A leading researcher is advocating use of music in neuropsychological therapy to improve language skills, memory, or mood.
In an online publication of Faculty of 1000: Biology Reports, Lutz Jäncke summarizes recent studies of professional musicians. He discusses research that suggests regularly playing a musical instrument changes the anatomy and function of the brain and may be used in therapy to improve cognitive skills.
According to background information in the article, there is growing evidence that musicians have structurally and functionally different brains compared with non-musicians.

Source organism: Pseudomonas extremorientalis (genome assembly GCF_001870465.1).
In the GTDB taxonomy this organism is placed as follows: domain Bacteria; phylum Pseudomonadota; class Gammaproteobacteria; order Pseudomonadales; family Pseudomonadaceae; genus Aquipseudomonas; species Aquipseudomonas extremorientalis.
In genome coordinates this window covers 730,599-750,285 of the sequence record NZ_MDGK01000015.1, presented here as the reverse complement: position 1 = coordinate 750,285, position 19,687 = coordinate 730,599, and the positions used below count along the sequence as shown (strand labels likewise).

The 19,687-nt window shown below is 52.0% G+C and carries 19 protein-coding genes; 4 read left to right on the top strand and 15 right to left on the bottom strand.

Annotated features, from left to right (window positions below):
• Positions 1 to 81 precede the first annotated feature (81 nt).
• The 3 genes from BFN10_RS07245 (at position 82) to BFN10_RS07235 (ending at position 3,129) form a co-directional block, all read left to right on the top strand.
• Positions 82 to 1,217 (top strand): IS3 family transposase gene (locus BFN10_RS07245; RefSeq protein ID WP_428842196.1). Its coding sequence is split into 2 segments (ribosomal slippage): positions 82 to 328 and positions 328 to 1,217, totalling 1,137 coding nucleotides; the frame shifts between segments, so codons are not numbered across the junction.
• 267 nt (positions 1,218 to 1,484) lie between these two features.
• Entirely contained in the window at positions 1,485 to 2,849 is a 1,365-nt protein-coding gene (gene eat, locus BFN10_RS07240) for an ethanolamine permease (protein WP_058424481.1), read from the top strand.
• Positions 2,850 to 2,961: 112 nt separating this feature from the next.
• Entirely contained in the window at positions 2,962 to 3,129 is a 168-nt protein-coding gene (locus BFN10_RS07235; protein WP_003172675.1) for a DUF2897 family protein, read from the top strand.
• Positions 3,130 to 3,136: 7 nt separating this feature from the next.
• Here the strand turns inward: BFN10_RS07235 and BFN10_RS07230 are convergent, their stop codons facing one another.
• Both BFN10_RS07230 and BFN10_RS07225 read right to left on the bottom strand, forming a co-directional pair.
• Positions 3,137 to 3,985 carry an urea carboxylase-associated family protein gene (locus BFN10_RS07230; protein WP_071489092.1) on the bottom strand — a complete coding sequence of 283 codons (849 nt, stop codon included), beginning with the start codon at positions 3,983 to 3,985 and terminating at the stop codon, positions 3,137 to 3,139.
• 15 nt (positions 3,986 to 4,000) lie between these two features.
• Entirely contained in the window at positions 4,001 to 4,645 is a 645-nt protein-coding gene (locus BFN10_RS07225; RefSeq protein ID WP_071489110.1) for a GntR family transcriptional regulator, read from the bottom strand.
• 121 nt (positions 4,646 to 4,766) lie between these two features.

In particular, the areas of the brain used to process music are larger or more active in musicians. Even just starting to learn a musical instrument can change the neurophysiology of the brain.
The brain regions involved in music processing are also required for other tasks, such as memory or language skills.
“If music has such a strong influence on brain plasticity,” writes Jäncke, “this raises the question of whether this effect can be used to enhance cognitive performance.”
Several studies indeed show that musical practice increases memory and language skills, and Jäncke suggests expanding this field:
“Hopefully, the current trend in the use of musicians as a model for brain plasticity will continue … and extend to the field of neuropsychological rehabilitation.”